I have to admit I was never a great fan of herring. It’s those tiny pesky bones you get in small fish that annoyed me. We had fresh herring regularly when I was a kid. That was back in the days when eating fish on Friday was de-rigeur for Catholic families.
Herring was cheap. So was Whiting, Mackerel and Cods Roe. As a kid, at the elbow of my mother when she was shopping, you picked these things up. So knowing it was cheap probably reduced its desirability in my young mind.
But more to the point, my mother would pan fry herrings or grill them and what made Friday special was deep fried fish and chips. My favourite was deep fried smoked cod.
But herring was an engine of the Industrial Revolution, and in the time before we figured out canning it was one of the most important foods for armies. So important that there was a Battle of the Herrings fought, on this day, in 1429. During the Siege of Órleans a supply column was successfully defended from attack at the town of Rouvray to protect the vital supply of food to the English forces.
The English protector of the herrings was none other than Sir John Falstaff, made famous by the plays of Shakespeare.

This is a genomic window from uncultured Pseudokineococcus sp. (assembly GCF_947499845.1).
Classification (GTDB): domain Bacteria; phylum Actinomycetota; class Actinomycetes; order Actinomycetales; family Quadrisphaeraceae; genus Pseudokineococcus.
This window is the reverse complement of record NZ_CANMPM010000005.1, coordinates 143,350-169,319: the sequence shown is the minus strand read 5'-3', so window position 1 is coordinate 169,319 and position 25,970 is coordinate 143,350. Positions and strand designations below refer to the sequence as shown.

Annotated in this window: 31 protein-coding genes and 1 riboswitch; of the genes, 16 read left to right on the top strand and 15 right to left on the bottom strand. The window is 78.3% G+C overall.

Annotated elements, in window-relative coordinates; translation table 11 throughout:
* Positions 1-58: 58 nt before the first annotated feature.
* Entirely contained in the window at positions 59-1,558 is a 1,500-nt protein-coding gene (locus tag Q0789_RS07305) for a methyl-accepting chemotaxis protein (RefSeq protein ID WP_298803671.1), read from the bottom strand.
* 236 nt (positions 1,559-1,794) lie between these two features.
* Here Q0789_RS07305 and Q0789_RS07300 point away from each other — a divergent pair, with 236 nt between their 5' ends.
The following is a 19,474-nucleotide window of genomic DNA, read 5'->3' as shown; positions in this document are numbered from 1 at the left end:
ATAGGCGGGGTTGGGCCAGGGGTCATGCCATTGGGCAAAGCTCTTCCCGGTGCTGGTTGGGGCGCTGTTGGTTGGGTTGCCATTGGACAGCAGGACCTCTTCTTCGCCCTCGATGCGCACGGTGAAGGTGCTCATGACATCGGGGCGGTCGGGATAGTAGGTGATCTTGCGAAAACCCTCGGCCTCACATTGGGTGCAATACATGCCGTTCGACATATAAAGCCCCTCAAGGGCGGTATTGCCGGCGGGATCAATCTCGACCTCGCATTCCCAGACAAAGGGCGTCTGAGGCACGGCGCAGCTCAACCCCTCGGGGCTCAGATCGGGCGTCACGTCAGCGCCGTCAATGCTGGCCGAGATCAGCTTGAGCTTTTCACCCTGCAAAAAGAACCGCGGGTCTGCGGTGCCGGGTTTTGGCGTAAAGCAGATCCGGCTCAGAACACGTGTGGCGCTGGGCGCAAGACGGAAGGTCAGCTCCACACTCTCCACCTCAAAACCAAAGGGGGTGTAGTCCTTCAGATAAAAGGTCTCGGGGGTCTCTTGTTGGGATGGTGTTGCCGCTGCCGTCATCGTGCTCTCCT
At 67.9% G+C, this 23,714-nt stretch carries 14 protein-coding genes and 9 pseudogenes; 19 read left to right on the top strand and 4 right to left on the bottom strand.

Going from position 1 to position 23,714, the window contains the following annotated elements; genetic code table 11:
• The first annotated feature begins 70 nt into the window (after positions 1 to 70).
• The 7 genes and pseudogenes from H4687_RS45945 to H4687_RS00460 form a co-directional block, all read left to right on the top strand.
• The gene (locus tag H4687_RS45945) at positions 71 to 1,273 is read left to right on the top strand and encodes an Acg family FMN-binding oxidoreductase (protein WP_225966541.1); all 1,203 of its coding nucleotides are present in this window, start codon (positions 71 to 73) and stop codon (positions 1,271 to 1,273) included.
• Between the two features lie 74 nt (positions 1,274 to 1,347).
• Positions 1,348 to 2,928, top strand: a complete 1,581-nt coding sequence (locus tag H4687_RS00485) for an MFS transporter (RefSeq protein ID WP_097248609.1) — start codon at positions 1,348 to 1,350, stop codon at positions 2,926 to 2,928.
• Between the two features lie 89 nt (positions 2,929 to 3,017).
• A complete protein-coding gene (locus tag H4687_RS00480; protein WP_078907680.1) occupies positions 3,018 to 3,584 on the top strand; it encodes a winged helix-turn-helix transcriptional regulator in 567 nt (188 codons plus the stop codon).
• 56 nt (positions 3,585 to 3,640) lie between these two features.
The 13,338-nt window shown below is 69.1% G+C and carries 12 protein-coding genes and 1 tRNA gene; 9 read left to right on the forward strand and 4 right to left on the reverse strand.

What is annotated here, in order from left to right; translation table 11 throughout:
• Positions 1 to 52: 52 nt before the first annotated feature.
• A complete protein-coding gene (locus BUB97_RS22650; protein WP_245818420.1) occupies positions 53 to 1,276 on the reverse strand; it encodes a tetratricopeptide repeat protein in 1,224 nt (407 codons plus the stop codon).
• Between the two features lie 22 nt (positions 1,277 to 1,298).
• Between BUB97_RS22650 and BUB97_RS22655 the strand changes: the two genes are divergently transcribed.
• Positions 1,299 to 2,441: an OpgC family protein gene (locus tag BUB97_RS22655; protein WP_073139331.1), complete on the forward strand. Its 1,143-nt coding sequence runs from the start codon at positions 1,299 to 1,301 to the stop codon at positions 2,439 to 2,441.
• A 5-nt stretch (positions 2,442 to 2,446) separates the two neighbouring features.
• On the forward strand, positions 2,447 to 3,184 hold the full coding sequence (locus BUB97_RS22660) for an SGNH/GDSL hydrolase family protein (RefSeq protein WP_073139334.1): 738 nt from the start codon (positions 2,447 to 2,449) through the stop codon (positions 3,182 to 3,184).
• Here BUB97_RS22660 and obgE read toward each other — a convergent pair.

Herrings were abundantly available in Northern Europe. Until the modern era and the arrival of the Factory Trawler it seemed that they would never run short. Herring stocks recover very quickly as they are a fast breeding fish. The vast shoals were followed and harvested by great fleets of small fishing boats. Fishermen derived their living from the abundance of this one fish. Entire communities were engaged in the processing and preservation of the catch.
The fresh fish is still prized in Baltic countries where it is dipped in chopped onions and downed with a shot of aquavit or vodka.
But it is the fact that you can preserve the little oily fish easily that made them the staple of the working class populations. First farm labourers, then soldiers and eventually poor industrial town populations relied heavily on this cheap and easily replenshed source of protein.
You can simply fillet them and salt them and store them in barrels. That is probably what the English were defending at the battle of the herrings. But you can also use a wide variety of other preservation techniques. Pickling, fermenting and smoking of some variety turn into hundreds of local variants when you carry out some research.
So popular a fish it is of course celebrated in poem and song. Here is the Clancy Brothers version of the highly popular “Shoals of Herring”